- Twenty internet providers agreed to help offer high-speed internet to millions of unconnected households through the bipartisan infrastructure law, the Wall Street Journal reports.
- The companies included AT&T Inc T, Comcast Corporation CMCSA, Verizon Communications Inc VZ, Cox Communications Inc, Charter Communications, Inc CHTR, Frontier Communications Parent, Inc FYBR and regional providers like Jackson Energy Authority in Tennessee, Comporium Inc. in the Carolinas and the Vermont Telephone Co.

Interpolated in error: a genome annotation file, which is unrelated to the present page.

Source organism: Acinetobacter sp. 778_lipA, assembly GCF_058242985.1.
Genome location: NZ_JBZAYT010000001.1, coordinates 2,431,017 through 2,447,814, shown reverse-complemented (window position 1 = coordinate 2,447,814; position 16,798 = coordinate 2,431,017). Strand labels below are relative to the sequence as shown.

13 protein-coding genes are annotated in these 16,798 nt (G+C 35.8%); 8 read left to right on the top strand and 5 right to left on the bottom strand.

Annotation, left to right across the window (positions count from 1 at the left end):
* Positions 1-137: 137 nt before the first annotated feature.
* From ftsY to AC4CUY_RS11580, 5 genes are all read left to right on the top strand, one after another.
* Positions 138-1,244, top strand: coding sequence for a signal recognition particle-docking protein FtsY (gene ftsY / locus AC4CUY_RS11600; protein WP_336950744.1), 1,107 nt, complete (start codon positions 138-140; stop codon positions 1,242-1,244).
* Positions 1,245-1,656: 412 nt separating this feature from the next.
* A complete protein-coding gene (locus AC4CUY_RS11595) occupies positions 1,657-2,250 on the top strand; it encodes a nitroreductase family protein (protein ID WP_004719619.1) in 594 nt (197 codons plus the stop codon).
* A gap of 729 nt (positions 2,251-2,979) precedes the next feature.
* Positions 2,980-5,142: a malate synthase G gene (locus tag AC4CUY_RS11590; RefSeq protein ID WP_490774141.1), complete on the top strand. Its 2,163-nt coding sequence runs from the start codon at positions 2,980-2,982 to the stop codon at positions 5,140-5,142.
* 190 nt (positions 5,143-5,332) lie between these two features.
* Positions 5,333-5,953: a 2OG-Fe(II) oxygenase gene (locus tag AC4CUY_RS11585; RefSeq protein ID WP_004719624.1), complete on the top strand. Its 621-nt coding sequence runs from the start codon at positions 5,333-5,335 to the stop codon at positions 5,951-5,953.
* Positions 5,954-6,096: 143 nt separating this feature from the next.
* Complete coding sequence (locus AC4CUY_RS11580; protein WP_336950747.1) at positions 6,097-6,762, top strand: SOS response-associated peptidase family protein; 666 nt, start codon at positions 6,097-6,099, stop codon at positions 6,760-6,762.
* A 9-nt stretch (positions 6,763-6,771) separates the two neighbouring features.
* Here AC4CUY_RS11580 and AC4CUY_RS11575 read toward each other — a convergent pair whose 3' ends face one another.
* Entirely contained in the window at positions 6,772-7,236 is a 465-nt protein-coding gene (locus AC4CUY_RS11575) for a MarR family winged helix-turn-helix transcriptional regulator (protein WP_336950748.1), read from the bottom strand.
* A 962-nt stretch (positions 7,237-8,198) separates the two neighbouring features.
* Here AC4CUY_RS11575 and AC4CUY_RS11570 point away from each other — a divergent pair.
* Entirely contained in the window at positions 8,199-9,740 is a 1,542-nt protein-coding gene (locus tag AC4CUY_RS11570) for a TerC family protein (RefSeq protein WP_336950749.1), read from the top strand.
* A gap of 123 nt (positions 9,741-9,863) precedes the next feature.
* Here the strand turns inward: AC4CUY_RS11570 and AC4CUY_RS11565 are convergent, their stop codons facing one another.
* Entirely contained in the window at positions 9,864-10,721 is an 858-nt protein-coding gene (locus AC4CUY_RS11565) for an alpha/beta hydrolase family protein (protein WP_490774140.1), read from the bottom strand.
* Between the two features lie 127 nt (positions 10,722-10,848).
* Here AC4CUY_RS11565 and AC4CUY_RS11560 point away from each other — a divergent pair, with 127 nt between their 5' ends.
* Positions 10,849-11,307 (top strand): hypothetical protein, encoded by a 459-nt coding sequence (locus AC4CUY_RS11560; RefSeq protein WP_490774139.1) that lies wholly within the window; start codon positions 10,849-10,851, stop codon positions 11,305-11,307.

- The companies, which cover more than 80% of the U.S. population, had agreed to increase their internet speeds or cut prices to ensure that all eligible households can tap into high-speed internet plans up to $30 a month.
- The plan is part of a $65 billion program to build up the country’s broadband network through the $1 trillion infrastructure law approved by Congress in 2021.
- About 11.5 million households have signed up for the monthly subsidy available to families whose income is 200% or less than federal poverty guidelines.
- The government looks to enroll 48 million eligible households under the program.
- Price Action: T shares traded higher by 0.85% at $19.86 in the premarket on the last check Monday.
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